On Sun, Aug 1, 2010 at 1:04 PM, Bill Skaggs <weska...@gmail.com> wrote:
> It would be much better not to use the word "tool"in this way.

I agree terminology is going to be difficult.  I get the impression
you are only thinking about color, but I'm not.  Maybe it's clearer if
I use the terms "Image layer" and "Blend layer".

So our layer tree has an image on the bottom and an image on the top.
Where the top image has alpha, the bottom image can been seen through,
as it is today.

Now, instead of making the layer mode "Multiply" (or 'screen' or
'saturation' or 'lighten' (which have the same issues as color), etc),
the user inserts a "Blend Layer" between the images.  This "Blend
Layer" is a "Multiply" type, and the "Multiply Blend Layer" has
properties associated with it.  One of these is "Color Space".

Further, this "Blend Layer" has a gray(/alpha) mask so that the layer
effect may apply to only a portion of the image.  Further still,
multiple "Blend Layers" may reside between the two images.

So for example, picture a bottom layer of a frog sitting on a log.
Above that is a "Desaturation Blend Layer" in the HSY color space,
making it appear black and white.  Above that is "Lighten Blend Layer"
that is a graymask of the frog, making only the frog appear slightly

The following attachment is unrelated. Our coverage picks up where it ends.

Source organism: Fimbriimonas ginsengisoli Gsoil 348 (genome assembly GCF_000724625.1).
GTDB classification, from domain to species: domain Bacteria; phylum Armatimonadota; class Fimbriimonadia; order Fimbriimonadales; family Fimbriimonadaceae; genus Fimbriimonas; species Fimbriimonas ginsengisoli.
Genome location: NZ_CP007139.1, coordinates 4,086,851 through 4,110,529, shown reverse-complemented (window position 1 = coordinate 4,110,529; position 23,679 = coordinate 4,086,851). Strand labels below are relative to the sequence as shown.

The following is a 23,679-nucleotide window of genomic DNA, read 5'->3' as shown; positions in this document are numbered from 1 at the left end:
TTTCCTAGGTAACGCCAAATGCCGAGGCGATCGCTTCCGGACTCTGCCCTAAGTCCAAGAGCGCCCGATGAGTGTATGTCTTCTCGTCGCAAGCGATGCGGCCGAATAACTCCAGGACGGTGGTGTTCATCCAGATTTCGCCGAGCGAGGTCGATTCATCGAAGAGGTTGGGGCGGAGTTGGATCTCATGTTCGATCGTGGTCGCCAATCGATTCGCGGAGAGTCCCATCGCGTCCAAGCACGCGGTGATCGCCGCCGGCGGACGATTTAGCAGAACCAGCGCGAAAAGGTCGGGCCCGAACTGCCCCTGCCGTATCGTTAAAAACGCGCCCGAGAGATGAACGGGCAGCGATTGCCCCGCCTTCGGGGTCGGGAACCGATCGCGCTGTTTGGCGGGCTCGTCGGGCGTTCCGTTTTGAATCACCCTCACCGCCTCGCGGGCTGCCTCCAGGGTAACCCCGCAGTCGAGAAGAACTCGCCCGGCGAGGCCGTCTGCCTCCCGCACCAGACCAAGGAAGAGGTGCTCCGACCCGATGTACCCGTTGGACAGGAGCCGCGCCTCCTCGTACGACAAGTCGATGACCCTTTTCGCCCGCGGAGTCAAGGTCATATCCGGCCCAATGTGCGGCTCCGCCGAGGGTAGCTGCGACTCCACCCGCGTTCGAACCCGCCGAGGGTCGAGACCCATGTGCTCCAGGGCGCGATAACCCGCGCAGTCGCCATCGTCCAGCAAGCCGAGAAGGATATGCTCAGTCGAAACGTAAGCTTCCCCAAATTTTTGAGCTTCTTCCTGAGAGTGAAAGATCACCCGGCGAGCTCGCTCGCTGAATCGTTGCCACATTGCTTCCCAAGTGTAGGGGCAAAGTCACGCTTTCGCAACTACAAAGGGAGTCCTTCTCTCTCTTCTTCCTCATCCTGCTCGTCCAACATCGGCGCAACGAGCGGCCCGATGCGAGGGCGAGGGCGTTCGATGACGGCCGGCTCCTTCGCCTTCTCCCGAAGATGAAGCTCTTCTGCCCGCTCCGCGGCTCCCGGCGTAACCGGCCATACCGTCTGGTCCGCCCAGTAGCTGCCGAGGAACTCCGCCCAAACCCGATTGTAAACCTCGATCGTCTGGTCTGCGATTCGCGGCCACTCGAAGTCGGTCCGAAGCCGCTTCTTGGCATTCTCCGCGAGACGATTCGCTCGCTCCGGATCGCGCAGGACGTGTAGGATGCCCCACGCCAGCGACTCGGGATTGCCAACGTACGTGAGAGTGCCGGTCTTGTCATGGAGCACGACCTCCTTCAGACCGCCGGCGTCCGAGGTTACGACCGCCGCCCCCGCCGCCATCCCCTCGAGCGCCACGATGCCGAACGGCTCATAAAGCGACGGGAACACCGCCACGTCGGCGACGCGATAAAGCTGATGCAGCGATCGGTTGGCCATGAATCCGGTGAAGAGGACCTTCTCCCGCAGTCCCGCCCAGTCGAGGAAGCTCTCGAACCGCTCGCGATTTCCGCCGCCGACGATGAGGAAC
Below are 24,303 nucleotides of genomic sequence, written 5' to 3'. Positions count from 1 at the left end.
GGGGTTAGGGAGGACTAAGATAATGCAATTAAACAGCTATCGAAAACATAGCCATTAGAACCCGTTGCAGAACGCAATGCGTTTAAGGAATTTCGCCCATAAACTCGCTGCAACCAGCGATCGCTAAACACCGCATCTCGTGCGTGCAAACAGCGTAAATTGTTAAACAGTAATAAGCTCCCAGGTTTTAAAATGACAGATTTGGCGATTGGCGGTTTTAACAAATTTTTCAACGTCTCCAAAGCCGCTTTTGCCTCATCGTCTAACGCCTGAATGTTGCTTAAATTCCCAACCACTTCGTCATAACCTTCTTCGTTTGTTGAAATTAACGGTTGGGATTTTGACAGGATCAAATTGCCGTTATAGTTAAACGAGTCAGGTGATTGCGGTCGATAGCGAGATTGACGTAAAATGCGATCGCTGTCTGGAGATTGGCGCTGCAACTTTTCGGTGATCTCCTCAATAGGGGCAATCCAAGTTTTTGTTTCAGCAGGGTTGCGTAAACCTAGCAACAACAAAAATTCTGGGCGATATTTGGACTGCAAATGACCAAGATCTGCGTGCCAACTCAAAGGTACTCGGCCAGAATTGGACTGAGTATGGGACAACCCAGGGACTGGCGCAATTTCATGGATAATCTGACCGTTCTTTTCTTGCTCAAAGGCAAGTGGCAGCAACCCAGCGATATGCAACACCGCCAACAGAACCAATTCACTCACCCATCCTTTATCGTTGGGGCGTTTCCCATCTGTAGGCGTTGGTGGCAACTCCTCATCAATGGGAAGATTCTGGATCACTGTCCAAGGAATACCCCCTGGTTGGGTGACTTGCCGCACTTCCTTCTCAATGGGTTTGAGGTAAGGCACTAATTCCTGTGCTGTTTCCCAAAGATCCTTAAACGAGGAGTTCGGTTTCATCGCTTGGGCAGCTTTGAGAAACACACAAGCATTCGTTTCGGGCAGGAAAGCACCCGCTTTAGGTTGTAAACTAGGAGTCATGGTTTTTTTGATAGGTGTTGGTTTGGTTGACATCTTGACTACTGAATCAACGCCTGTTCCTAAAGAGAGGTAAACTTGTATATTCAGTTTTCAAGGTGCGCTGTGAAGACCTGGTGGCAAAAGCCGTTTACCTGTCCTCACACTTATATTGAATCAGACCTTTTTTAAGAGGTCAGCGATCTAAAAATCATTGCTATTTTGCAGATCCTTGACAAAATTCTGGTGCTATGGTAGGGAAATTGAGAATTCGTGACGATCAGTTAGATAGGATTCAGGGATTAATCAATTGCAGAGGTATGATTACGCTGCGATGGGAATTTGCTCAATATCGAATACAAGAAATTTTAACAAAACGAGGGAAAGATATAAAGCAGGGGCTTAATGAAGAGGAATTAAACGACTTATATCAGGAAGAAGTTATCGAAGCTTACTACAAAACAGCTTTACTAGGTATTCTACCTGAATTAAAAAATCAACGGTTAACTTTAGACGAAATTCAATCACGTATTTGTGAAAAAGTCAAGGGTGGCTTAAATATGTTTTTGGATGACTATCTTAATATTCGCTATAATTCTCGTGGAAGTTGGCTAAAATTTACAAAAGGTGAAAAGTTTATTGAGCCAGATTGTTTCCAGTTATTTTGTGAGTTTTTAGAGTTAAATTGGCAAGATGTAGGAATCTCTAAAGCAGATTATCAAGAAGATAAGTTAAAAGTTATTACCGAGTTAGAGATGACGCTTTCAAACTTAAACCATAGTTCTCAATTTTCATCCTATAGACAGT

puched-out.  Above that is a color image layer of a butterfly (or
something) near the frog.

Your graph now resembles:
- [Image]: Butterfly
- [Blend]: Lighten (Lab), Frog mask
- [Blend]: Desaturate (HSY)
- [Image]: Frog on a log

I'm thinking that some color tools could become unnecessary if you do
this (just create a blend layer and flatten the image...), but I'm not
advocating their removal.

I'm also thinking that 'layer modes' could be useful when you have
multiple blend layers, but they wouldn't be as problematic as they are
all gray masks (add, subtract, etc. are all well-defined.)

> backward compatibility.  If you can find a way to make the Hue/Saturation
> tool work better, there's no strong reason it couldn't be put into Gimp.
> Changing layer modes that are stored in XCF files is more problematic.

I'm not sure where this is coming from, but so it's clear: I think
that Hue/Saturation is essentially unfixable.  If you want to work in
L*a*b space, such ideas don't exist.  You would either need a color
space selector and a complicated tool, or a tool for each colorspace
type.  And layer modes go away altogether.

Instead you get a "Blend Layer" that performs the operations of the
tool, using the color space specified in the properties of this "Blend
Layer".  And instead of constraining your image using a selection, the
"Blend Layer" retains a gray mask indicating the affected pixels.
The gray, in this case, replacing (or augmenting) an opacity slider.

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